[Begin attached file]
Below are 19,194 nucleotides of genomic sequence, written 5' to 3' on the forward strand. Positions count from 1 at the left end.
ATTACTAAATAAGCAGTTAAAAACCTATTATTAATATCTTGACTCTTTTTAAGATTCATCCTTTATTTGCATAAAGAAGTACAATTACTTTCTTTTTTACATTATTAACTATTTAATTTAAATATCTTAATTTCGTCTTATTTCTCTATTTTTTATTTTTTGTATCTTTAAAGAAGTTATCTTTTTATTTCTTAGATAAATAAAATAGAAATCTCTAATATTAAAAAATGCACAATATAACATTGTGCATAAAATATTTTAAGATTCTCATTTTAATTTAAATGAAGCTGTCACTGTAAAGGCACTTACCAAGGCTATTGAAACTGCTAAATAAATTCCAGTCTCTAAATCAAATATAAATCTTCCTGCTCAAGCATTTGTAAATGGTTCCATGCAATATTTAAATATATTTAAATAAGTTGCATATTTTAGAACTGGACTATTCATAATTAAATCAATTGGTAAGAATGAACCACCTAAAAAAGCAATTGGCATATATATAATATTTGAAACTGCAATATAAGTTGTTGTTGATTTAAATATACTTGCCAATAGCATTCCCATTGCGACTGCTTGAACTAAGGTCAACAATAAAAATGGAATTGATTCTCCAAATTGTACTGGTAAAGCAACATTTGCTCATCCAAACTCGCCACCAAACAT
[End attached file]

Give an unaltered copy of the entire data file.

Below are 19,194 nucleotides of genomic sequence, written 5' to 3' on the forward strand. Positions count from 1 at the left end.
ATTACTAAATAAGCAGTTAAAAACCTATTATTAATATCTTGACTCTTTTTAAGATTCATCCTTTATTTGCATAAAGAAGTACAATTACTTTCTTTTTTACATTATTAACTATTTAATTTAAATATCTTAATTTCGTCTTATTTCTCTATTTTTTATTTTTTGTATCTTTAAAGAAGTTATCTTTTTATTTCTTAGATAAATAAAATAGAAATCTCTAATATTAAAAAATGCACAATATAACATTGTGCATAAAATATTTTAAGATTCTCATTTTAATTTAAATGAAGCTGTCACTGTAAAGGCACTTACCAAGGCTATTGAAACTGCTAAATAAATTCCAGTCTCTAAATCAAATATAAATCTTCCTGCTCAAGCATTTGTAAATGGTTCCATGCAATATTTAAATATATTTAAATAAGTTGCATATTTTAGAACTGGACTATTCATAATTAAATCAATTGGTAAGAATGAACCACCTAAAAAAGCAATTGGCATATATATAATATTTGAAACTGCAATATAAGTTGTTGTTGATTTAAATATACTTGCCAATAGCATTCCCATTGCGACTGCTTGAACTAAGGTCAACAATAAAAATGGAATTGATTCTCCAAATTGTACTGGTAAAGCAACATTTGCTCATCCAAACTCGCCACCAAACAT